"This is the tip of the iceberg," said Fernandez, who argues many Cuban exiles are secretly rethinking their views on how to deal with Cuba. "It was only a matter of time before someone made this hidden transcript public."

    Betancourt says she has suffered no personal attacks as a result of her letter. Instead, the reaction has mostly been "applause, applause, applause," she said.

    Betancourt is also getting support from some political heavyweights in the Cuban-American community. Among them is Raul Martinez, the charismatic mayor of Hialeah, the most heavily Cuban city in Miami-Dade county.

    Martinez, who is a Democrat, has also come out of the closet on Cuba.

    "We need to be honest with ourselves. The policy has failed and it needs to be re-examined," he said, adding that he has no objection to lifting the restrictions on U.S. travel to Cuba.

    On a tactical level, analysts say Betancourt stands to lose nothing by her declarations about Cuba policy. Cuban-American hardline voters were likely to back Diaz-Balart anyway.

    The amicable nature of the campaign is also a reflection of Miami's changing demographics. While District 25 is heavily Hispanic, its ethnic and social makeup is less Cuban-American and more middle class than the districts represented by Diaz-Balart's brother and Ros Lehtinen.

    "This is not Lincoln or Ileana's district," said Dario Moreno, director of the Metropolitan Center at Florida International University. "It's not fraught with emotion about Cuba. This is the next generation."

    While 50 percent of voters describe themselves as Hispanic, only 40 percent say they speak Spanish as their first language, suggesting a younger, more assimilated community.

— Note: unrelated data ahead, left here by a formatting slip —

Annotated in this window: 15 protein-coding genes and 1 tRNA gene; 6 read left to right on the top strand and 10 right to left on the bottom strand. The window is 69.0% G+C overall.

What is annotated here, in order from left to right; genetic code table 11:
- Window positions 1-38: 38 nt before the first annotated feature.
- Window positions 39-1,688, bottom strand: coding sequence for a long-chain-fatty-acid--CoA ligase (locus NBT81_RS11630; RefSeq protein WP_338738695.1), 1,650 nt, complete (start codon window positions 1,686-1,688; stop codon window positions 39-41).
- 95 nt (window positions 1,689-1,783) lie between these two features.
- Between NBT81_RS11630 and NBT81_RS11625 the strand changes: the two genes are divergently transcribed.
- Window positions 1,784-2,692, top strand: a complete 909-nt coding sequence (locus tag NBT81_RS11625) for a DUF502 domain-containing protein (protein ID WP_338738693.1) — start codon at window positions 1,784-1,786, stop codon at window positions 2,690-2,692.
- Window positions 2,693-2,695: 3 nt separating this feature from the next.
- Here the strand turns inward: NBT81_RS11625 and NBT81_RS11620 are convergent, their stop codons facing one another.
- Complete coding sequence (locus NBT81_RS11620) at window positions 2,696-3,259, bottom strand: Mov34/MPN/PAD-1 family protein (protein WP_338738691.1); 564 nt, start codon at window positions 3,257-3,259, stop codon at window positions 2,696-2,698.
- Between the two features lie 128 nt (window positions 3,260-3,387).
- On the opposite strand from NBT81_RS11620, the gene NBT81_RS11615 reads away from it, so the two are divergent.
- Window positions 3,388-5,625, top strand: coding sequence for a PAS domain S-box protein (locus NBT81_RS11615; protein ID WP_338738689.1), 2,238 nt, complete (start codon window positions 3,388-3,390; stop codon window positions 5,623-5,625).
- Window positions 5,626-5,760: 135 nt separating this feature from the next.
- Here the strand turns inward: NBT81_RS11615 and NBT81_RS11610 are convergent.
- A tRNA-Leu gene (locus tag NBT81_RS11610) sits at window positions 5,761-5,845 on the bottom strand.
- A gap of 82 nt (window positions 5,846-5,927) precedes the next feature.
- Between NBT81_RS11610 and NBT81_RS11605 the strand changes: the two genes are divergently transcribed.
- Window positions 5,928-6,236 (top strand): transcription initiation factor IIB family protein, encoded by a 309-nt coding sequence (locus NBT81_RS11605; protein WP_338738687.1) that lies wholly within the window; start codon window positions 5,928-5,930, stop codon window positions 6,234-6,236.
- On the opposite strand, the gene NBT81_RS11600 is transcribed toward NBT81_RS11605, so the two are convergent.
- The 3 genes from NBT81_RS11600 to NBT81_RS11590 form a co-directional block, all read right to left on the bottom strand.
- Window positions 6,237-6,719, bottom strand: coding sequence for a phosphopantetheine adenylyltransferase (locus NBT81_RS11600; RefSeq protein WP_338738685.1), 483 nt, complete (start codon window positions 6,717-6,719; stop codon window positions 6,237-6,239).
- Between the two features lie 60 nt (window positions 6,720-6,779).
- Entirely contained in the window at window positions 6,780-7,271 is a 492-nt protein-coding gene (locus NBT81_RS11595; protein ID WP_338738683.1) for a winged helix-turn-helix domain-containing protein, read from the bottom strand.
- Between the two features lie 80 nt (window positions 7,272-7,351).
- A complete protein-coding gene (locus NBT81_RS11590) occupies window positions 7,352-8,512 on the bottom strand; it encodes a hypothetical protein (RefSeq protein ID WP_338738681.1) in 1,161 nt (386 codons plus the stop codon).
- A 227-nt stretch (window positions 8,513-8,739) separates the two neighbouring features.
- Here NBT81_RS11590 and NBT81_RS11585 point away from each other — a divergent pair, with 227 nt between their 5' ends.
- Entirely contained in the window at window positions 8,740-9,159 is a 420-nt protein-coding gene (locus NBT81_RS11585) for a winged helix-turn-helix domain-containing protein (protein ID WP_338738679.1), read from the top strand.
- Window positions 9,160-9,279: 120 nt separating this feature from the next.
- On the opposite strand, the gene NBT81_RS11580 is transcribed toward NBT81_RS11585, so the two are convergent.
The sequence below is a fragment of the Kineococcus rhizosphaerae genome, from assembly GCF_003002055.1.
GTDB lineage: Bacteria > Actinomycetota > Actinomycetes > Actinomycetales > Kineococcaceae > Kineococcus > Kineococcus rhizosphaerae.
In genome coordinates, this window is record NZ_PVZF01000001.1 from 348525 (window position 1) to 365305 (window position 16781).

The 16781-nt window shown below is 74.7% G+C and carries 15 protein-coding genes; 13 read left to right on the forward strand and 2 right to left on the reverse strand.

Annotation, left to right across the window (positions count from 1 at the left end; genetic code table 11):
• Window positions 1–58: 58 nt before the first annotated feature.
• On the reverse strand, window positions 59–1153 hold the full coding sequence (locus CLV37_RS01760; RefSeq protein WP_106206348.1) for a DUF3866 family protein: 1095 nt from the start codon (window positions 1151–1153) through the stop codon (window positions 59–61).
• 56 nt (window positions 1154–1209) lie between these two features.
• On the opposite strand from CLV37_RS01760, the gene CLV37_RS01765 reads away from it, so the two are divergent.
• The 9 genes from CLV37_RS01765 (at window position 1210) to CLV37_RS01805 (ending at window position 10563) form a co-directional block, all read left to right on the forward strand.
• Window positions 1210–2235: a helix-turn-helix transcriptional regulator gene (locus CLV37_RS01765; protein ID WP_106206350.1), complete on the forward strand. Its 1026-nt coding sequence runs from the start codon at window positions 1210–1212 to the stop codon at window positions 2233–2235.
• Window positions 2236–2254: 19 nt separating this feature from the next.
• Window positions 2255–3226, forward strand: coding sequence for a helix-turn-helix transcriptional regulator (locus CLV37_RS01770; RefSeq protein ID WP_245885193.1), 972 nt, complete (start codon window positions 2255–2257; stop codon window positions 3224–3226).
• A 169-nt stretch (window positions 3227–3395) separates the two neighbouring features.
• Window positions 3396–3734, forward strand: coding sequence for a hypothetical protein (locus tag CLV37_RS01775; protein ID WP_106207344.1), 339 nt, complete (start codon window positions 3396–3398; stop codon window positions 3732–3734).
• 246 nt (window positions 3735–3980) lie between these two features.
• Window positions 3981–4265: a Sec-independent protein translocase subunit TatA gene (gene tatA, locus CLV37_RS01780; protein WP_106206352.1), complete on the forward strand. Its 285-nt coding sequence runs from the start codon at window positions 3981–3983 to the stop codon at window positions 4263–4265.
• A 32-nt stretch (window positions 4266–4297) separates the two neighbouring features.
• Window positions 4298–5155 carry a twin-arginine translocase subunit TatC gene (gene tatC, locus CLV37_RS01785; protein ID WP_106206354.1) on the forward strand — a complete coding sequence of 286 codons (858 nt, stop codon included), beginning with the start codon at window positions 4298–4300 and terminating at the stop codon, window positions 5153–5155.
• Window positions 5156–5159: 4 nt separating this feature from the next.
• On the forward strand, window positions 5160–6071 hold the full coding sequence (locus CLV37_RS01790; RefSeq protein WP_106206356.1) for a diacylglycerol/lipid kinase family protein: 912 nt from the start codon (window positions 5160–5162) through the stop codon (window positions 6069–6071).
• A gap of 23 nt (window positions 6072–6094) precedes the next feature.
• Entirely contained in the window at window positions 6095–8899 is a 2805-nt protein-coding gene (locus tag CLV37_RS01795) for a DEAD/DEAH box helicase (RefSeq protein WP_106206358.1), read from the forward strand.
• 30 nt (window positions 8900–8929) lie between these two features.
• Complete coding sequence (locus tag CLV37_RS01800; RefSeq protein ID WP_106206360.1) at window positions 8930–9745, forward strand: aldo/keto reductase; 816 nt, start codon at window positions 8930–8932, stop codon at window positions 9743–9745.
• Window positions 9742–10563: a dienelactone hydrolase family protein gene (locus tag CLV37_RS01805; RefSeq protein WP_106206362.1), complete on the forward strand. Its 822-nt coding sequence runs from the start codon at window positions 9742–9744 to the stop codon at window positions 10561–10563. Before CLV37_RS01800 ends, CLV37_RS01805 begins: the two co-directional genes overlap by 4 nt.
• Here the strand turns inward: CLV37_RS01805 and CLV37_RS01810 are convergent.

Many are non-Cuban immigrants, including newer arrivals from Central and South America who tend to be less Republican-leaning than Cuban-Americans.

    That could bode well for Betancourt. While Republicans hold the advantage among registered voters, 23 percent say they are independent. More than 54 percent of all voters are women.

    Even so, one recent poll showed Diaz-Balart with a lead of 11 points. Republicans say it's closer to 20 points.

    Democrats counter that Betancourt suffered an early handicap due to a lack of name recognition.

    A former social worker and adult education specialist who was born in Cuba, Betancourt went into politics after surviving breast cancer and losing her husband to illness in 1984.

    She served eight years as a state representative for southwest Miami, where she lives and which is also part of the new congressional district.

    She enjoys pointing out to voters that while Diaz-Balart helped draw up the district, he does not live in it.

    But analysts say Diaz-Balart's impressive record as a state legislator since 1988 in both the House and Senate makes him tough to beat.

    "His only negatives are that this (district) looks like it's been inherited," said Moreno, who is a Diaz-Balart fan. "He has the same problem as the Bushes and the Kennedys. Did he really earn it?"

    Diaz-Balart says he had no idea a new district would open up in South Florida when he took on the chairmanship of the redistricting committee.

    "We knew Central Florida would get one more seat," he said. The addition of another seat in South Florida "was a huge surprise," he added.

    Heading into the final stretch, Diaz-Balart has another big advantage. His campaign has raised almost $800,000. By the end of last month Betancourt had raised only $115,000, and reported only $9,000 in the bank, according to the Federal Election Commission.

    Analysts say the Democratic party has so far put few resources into her campaign, suggesting the party doesn't fancy her chances. Without a major injection of cash, analysts doubt she can pick up enough momentum.

    "She has very tough sledding ahead of her," Moreno said.